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Concerning Asian Metro Systems

Singapore metro restrictions
Singapore metro restrictions

Fwhaap! "Awe, my nads. Stupid Seoul Metro system." As an American, especially one coming from a city with no internal rail system, I'm really not qualified to be talking about other countries transit systems. As a world traveler who's been to almost every country in Asia, I feel entirely justified in doing so. I just got back from returning my Delhi Smart Metro cards. Trains are by far my preferred method of public transportation, but some countries have better systems than others. I've spent a lot of time riding and analyzing different metro systems around Asia, and the following are things which separate the good from the bad:

Signage:

As a traveler, signage is one of the most important things. Locals don't often need the signs because they know where they are. Good metro systems have full system maps at many places throughout the station, including the ticket machine/window, on the platform and in the cars. Good systems also have consistent maps. The maps at the station are the same as the maps in the car and the same as the paper maps at the tourist information center. Good systems also have signs using Latin characters.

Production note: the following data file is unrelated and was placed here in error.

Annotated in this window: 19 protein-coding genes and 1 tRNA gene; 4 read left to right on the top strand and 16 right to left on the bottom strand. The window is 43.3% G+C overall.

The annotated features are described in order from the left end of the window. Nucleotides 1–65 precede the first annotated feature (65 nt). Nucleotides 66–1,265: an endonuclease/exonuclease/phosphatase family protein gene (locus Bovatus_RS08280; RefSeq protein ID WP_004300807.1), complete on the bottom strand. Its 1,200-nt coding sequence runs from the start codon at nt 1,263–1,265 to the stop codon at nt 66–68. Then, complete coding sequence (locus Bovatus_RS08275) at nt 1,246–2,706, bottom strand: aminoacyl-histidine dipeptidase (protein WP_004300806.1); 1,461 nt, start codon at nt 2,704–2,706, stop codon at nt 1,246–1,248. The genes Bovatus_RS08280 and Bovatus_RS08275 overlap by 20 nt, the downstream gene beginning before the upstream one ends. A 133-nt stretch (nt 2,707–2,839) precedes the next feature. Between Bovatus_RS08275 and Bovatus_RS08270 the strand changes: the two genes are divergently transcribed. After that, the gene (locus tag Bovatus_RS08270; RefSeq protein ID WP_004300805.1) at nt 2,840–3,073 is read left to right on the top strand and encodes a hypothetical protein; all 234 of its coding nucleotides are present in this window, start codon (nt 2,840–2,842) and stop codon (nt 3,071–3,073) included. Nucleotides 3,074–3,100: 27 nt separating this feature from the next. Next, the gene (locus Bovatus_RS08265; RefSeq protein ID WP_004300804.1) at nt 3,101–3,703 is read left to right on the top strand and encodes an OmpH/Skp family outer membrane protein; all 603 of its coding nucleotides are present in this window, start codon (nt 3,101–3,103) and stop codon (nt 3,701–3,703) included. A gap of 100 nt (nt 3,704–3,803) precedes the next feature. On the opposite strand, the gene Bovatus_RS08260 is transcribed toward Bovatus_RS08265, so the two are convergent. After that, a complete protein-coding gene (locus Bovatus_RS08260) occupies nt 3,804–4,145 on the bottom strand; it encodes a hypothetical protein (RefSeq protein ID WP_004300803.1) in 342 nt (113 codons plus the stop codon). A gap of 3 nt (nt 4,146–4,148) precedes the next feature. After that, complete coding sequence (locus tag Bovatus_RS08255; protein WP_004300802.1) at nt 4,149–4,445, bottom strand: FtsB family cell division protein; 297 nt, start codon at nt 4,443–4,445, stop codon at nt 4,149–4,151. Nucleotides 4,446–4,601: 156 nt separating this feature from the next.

The best: Hong Kong
The worst: Japan

Convenience:

Convenience really breaks down into a couple components: availability of long-term passes, frequency of trains, locations of stations and security hassles. Some cities offer rechargeable metro passes which save you the trouble of getting single journey tickets. South Korea is the best in this regard as you can get one pass which works for the metro system (including buses) in most of their major cities. Taipei deserves an honorable mention as they have a special tourist metro pass. As far as frequency goes, Beijing takes the cake; there's always another train within two minutes. In Hong Kong you're never very far from a metro station. Some cities require you to go through a security checkpoint of varying scrutiny before entering the metro system. In Beijing you'll be forced to drink some of any liquid you're carrying. In Manila you get to stand in line for one hour before a full cavity search. Never, in 5 months of traveling, had a security officer actually wanted to go through my entire pack until I got to Manila.
The best: Seoul
The worst: Manila

Cleanliness and bathrooms